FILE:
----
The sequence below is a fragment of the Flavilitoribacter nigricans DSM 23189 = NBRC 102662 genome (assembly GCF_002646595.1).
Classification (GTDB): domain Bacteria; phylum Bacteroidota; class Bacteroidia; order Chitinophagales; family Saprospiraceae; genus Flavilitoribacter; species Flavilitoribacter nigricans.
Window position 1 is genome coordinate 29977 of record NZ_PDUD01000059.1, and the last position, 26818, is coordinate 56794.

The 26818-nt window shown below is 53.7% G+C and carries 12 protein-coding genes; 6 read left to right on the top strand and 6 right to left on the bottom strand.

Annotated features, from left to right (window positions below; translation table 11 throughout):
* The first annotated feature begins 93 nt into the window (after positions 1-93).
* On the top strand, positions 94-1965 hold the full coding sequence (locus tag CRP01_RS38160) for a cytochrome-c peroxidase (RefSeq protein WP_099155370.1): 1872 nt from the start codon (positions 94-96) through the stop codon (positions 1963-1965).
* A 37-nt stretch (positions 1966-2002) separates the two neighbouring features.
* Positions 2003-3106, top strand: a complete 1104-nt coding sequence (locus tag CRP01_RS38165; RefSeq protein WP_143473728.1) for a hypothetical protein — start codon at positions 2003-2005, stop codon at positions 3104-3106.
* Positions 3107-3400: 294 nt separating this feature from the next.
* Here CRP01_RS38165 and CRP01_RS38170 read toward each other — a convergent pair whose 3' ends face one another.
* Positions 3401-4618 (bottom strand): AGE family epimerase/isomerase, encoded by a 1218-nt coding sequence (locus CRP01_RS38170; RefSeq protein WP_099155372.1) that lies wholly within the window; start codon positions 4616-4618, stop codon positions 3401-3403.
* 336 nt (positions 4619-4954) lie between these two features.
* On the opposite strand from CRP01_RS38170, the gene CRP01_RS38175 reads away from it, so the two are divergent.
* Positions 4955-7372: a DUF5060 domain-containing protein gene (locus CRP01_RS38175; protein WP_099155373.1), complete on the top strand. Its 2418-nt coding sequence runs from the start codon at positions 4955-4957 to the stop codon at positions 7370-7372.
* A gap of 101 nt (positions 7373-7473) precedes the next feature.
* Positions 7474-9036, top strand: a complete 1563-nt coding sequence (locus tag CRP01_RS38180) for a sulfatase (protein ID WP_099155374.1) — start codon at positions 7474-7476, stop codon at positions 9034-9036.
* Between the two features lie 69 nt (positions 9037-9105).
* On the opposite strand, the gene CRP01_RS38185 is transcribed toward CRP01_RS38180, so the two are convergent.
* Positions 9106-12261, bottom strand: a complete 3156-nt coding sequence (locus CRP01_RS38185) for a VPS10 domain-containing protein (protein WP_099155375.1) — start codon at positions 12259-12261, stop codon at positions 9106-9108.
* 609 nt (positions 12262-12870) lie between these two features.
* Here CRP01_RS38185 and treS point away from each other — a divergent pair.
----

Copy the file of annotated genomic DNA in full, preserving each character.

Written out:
The sequence below is a fragment of the Flavilitoribacter nigricans DSM 23189 = NBRC 102662 genome (assembly GCF_002646595.1).
Classification (GTDB): domain Bacteria; phylum Bacteroidota; class Bacteroidia; order Chitinophagales; family Saprospiraceae; genus Flavilitoribacter; species Flavilitoribacter nigricans.
Window position 1 is genome coordinate 29977 of record NZ_PDUD01000059.1, and the last position, 26818, is coordinate 56794.

The 26818-nt window shown below is 53.7% G+C and carries 12 protein-coding genes; 6 read left to right on the top strand and 6 right to left on the bottom strand.

Annotated features, from left to right (window positions below; translation table 11 throughout):
* The first annotated feature begins 93 nt into the window (after positions 1-93).
* On the top strand, positions 94-1965 hold the full coding sequence (locus tag CRP01_RS38160) for a cytochrome-c peroxidase (RefSeq protein WP_099155370.1): 1872 nt from the start codon (positions 94-96) through the stop codon (positions 1963-1965).
* A 37-nt stretch (positions 1966-2002) separates the two neighbouring features.
* Positions 2003-3106, top strand: a complete 1104-nt coding sequence (locus tag CRP01_RS38165; RefSeq protein WP_143473728.1) for a hypothetical protein — start codon at positions 2003-2005, stop codon at positions 3104-3106.
* Positions 3107-3400: 294 nt separating this feature from the next.
* Here CRP01_RS38165 and CRP01_RS38170 read toward each other — a convergent pair whose 3' ends face one another.
* Positions 3401-4618 (bottom strand): AGE family epimerase/isomerase, encoded by a 1218-nt coding sequence (locus CRP01_RS38170; RefSeq protein WP_099155372.1) that lies wholly within the window; start codon positions 4616-4618, stop codon positions 3401-3403.
* 336 nt (positions 4619-4954) lie between these two features.
* On the opposite strand from CRP01_RS38170, the gene CRP01_RS38175 reads away from it, so the two are divergent.
* Positions 4955-7372: a DUF5060 domain-containing protein gene (locus CRP01_RS38175; protein WP_099155373.1), complete on the top strand. Its 2418-nt coding sequence runs from the start codon at positions 4955-4957 to the stop codon at positions 7370-7372.
* A gap of 101 nt (positions 7373-7473) precedes the next feature.
* Positions 7474-9036, top strand: a complete 1563-nt coding sequence (locus tag CRP01_RS38180) for a sulfatase (protein ID WP_099155374.1) — start codon at positions 7474-7476, stop codon at positions 9034-9036.
* Between the two features lie 69 nt (positions 9037-9105).
* On the opposite strand, the gene CRP01_RS38185 is transcribed toward CRP01_RS38180, so the two are convergent.
* Positions 9106-12261, bottom strand: a complete 3156-nt coding sequence (locus CRP01_RS38185) for a VPS10 domain-containing protein (protein WP_099155375.1) — start codon at positions 12259-12261, stop codon at positions 9106-9108.
* 609 nt (positions 12262-12870) lie between these two features.
* Here CRP01_RS38185 and treS point away from each other — a divergent pair.